Date of Award

12-2014

Degree Type

Dissertation

Degree Name

Doctor of Philosophy

Major

Life Sciences

Major Professor

Hwa-Chain R. Wang

Committee Members

Ranjan Ganguly, Brynn Voy, Hong Guo

Abstract

Most breast cancers occur sporadically due to long-term exposure to low-dose carcinogens present in our environment and diet. American lifestyles involve frequent exposures to smoke, polluted air, and high temperature-cooked meats comprising multiple carcinogens, such as 4-(methylnitrosamino)-1-(3-pyridyl)-1-butanone (NNK), benzo[α[alpha]]pyrene (B[α[alpha]]P), and 2-amino-1-methyl-6-phenylimidazo[4,5-b]pyridine (PhIP). To investigate whether these carcinogens may act together to enhance breast cell carcinogenesis, we used our chronically-induced breast cell carcinogenesis model wherein we repeatedly expose non-cancerous human breast epithelial MCF10A cells to physiologically-achievable doses of carcinogens to progressively induce cellular acquisition of cancer-associated properties including reduced dependence on growth factors, anchorage-independent growth, increased cell proliferation, migration and invasion and enriched stem-like cell population. These properties are then used as targets to identify dietary agents capable of blocking carcinogen-induced breast cell carcinogenesis.

In the first part of this research (Chapter 2), we demonstrated that cumulative exposures to combined NNK and B[α[alpha]]P (NB) holistically enhanced progression of breast cell carcinogenesis chronically-induced by PhIP. Cells co-exposed to NB and PhIP (NBP) acquired higher degrees of cancer-associated properties including enhanced induction of the epithelial-to-mesenchymal transition program and enriched stem-like cell populations compared to cells sequentially exposed to NB followed by PhIP (NB/P). Using these cancer-associated properties as targets, we demonstrated that combined green tea catechins (GTCs) were more effective than individual catechins in suppression of cellular carcinogenesis chronically induced by NBP.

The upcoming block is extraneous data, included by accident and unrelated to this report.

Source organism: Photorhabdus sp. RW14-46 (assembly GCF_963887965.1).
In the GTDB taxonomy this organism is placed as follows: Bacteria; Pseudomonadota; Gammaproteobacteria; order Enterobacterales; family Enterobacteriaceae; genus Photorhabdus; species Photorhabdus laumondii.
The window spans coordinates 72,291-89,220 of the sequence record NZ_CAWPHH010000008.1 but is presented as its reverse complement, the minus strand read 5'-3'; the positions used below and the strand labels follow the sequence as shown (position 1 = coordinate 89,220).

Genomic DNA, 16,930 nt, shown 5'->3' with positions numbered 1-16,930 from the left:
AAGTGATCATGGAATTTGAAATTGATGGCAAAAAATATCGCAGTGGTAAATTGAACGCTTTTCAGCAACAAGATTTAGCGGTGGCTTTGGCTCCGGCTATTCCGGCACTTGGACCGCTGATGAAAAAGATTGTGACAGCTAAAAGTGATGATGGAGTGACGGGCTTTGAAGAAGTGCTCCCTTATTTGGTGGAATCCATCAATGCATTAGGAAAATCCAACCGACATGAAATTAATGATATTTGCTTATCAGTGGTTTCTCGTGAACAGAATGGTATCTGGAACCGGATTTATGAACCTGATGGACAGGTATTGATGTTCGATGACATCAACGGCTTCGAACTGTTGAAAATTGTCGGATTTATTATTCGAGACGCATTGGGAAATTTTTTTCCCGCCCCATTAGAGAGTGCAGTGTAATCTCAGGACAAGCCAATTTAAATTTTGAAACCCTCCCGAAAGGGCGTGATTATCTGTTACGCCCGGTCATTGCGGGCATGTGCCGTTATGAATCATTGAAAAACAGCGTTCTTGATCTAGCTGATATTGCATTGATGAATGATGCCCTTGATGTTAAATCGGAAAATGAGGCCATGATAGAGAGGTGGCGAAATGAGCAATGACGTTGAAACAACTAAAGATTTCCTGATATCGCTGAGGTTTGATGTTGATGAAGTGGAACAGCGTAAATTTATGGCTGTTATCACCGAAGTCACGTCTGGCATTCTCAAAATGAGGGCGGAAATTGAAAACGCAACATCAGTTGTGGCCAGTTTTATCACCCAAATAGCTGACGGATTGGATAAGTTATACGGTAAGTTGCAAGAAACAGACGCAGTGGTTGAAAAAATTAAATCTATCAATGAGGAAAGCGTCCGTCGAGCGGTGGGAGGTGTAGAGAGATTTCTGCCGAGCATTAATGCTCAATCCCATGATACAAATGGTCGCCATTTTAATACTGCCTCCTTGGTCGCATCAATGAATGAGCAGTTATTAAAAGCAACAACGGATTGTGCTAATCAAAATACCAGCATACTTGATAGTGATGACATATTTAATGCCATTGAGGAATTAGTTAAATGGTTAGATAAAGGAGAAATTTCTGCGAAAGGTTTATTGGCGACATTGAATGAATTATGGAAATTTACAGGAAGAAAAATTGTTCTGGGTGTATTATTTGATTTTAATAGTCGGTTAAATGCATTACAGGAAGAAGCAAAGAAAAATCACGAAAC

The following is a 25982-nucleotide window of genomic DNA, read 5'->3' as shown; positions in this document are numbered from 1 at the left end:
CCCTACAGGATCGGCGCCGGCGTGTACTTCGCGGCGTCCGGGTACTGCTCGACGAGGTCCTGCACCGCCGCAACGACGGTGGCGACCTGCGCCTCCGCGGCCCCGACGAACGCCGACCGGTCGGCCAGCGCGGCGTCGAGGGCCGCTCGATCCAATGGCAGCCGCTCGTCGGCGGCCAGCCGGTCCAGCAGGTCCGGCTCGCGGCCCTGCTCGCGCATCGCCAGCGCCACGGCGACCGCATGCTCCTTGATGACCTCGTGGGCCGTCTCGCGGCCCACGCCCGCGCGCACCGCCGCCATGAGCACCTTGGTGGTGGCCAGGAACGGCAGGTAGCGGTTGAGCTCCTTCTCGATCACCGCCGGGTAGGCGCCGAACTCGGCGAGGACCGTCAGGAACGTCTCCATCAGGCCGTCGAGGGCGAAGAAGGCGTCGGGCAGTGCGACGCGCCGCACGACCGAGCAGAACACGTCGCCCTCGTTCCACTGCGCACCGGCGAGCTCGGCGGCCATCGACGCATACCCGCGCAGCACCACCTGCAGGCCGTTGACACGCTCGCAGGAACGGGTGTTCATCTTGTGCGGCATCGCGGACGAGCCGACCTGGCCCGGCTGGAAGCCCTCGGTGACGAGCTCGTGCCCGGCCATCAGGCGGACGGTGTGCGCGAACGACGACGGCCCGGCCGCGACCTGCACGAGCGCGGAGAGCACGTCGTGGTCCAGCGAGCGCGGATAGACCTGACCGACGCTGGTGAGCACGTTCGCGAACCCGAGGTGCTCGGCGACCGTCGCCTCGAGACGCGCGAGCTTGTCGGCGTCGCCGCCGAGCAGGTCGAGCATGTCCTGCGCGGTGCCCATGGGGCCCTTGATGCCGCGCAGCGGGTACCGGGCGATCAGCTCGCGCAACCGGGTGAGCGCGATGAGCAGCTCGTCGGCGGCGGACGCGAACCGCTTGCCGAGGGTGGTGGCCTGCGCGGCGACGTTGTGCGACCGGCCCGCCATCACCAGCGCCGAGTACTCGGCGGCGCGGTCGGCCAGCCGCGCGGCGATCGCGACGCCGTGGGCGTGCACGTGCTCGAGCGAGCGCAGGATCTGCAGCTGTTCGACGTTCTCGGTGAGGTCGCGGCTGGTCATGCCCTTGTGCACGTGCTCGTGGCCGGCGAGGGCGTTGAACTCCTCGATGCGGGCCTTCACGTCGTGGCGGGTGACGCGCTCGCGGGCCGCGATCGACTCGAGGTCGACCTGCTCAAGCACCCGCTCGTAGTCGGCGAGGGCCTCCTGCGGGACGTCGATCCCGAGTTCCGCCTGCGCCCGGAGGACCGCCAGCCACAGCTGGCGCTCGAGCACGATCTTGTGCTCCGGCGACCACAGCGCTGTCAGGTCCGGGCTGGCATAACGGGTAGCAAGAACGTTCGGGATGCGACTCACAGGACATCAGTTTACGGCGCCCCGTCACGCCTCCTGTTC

Studies in Chapter 3 revealed that reactive oxygen species (ROS) and ERK pathway activation were transiently induced by NBP during each exposure. Cross-talk between reinforced ROS elevation and the ERK pathway played an essential role in increased DNA oxidation and damage which contributed to enhanced initiation of cellular carcinogenesis and led to enhanced acquisition of cancer-associated properties. Using NBP-induced transient changes and cancer-associated properties as targets, we revealed that physiologically-achievable levels of combined dietary ergosterol and mimosine were highly effective in blocking NBP-induced transient endpoints, including ROS-mediated DNA oxidation, which accounted for their ability to suppress progression of NBP-induced cellular carcinogenesis. Thus, combined dietary components such as GTCs, ergosterol and mimosine should be considered for affordable prevention of sporadic breast cancer associated with long-term exposure to environmental and dietary carcinogens.

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